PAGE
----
When 12-year-old Claudia Archer received a cell phone call from her mother informing her that she had won an essay contest, her reaction was more bewilderment than triumph.

“I’m like, ‘What essay is this?’” she says. School was already out for the year and the Brownell-Talbot middle-schooler had written a lot of essays in her sixth-grade writer’s workshop class.

“My writing teacher, Mr. G.—Mr. Goetschkes—had us write an essay each week. And every now and again he threw in an essay contest, and one of them was the Standing Bear essay.”

Months had passed since the assignment, but Archer finally recognized her work: “I realized I wrote it and that I won! I was really excited, but it was a shocker.”

The contest was sponsored by the Nebraska Commission on Indian Affairs and McDonald’s with the objective of generating awareness, especially among youth, of the many accomplishments of Ponca Chief Standing Bear. By contest guidelines for the middle school category, Archer was limited to 200 words and her essay had to demonstrate original thinking and her own opinion. Her final entry was, as she puts it, “short and sweet,” and Robert Goetschkes, her writer’s workshop teacher, agrees.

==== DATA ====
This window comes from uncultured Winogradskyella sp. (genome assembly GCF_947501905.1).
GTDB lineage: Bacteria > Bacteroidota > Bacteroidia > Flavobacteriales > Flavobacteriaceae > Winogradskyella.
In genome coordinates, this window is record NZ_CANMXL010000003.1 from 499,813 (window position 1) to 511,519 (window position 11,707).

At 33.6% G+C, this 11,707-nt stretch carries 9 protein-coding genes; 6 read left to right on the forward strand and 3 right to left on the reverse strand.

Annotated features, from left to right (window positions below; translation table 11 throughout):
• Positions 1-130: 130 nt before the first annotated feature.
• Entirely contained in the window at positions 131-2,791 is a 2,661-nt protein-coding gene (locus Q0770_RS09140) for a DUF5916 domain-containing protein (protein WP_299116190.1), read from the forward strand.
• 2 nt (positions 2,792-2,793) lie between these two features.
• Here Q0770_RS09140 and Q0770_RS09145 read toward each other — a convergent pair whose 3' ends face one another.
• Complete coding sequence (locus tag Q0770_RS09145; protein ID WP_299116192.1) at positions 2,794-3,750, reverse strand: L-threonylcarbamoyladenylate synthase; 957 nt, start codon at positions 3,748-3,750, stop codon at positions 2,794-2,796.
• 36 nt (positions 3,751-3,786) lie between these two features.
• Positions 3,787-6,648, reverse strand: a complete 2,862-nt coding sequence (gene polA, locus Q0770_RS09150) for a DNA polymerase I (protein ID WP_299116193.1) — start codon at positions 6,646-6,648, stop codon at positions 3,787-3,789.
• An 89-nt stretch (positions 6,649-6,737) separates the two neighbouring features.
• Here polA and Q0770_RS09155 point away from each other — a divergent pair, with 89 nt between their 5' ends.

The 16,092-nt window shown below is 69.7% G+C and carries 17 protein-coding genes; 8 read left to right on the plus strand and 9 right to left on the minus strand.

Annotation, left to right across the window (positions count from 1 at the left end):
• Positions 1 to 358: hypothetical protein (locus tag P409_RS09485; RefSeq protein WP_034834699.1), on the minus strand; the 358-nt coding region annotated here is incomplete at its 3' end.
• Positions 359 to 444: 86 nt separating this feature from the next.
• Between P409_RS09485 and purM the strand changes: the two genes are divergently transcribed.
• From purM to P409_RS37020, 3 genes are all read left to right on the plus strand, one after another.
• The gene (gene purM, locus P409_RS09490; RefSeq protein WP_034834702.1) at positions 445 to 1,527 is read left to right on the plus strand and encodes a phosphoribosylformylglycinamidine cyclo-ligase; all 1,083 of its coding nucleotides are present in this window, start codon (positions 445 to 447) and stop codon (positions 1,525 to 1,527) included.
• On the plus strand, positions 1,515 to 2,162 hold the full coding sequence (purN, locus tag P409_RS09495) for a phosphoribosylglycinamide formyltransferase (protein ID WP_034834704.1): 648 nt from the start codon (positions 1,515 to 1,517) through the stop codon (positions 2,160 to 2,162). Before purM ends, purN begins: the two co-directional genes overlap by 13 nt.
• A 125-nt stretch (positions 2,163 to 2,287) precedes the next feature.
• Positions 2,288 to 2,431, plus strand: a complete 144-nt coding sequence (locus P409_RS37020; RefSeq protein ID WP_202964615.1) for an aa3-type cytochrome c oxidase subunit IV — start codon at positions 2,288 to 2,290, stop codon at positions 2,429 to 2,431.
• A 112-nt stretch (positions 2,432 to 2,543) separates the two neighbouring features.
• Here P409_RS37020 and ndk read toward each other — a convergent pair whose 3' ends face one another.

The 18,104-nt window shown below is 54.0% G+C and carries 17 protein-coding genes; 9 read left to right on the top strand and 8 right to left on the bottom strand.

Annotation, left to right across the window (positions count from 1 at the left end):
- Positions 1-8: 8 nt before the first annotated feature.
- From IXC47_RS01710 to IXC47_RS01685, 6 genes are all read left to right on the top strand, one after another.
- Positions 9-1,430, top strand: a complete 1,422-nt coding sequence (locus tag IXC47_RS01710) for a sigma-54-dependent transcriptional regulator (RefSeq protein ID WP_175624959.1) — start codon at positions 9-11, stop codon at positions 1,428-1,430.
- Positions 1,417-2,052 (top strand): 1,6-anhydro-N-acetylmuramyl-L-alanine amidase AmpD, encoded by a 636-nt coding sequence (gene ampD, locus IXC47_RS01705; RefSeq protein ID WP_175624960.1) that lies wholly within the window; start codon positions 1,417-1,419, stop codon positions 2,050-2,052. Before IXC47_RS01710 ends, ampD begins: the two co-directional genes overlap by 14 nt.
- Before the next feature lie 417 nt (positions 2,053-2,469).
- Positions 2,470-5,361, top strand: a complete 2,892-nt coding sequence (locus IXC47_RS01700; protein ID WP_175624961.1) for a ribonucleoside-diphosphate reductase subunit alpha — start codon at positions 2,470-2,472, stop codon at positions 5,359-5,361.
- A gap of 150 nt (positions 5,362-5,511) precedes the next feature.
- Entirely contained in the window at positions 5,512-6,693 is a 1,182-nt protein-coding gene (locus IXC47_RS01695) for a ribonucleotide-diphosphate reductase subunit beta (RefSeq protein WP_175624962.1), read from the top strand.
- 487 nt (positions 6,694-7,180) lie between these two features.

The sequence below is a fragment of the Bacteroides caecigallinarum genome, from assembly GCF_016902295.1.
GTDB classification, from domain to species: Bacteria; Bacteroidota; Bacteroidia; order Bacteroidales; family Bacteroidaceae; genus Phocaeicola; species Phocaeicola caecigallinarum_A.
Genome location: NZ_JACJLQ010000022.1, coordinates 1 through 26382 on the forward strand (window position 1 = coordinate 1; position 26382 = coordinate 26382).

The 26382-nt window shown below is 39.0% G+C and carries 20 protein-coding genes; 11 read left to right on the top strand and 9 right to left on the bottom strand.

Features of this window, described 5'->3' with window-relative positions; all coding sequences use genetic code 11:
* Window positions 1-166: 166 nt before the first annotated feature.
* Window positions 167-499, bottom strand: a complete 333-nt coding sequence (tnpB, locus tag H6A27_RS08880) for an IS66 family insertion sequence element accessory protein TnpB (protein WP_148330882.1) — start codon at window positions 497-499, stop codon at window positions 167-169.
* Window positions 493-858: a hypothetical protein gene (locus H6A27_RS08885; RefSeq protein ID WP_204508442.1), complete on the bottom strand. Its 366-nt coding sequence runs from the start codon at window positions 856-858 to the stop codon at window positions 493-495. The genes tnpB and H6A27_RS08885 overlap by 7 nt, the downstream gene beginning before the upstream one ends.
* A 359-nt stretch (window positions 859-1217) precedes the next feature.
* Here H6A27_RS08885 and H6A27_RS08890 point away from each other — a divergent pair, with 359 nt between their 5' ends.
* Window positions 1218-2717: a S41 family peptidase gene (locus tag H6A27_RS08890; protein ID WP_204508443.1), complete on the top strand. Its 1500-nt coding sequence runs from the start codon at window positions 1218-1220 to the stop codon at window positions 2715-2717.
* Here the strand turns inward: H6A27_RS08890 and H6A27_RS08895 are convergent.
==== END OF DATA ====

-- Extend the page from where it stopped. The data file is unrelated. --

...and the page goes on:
“The Standing Bear essay was one of those in-class, full-on writing process activities, so she had a lot of time to work on it and revise it, get feedback from some of her classmates, that sort of thing,”
he explains.

Goetschkes, who is with Brownell-Talbot’s English department, says he actively seeks multiple writing competition opportunities for his students every year, and hopes that someday a master database will exist to increase participation.

“I have found that in all of these writing contests I’ve done that I get the same response: ‘I wish more teachers did this’. What I say is, ‘I wish more teachers knew about it’,” he says. “I think if even one student wins every year, it has an impact. I tell the kids that even if you don’t win you are operating at your best when you are competing.”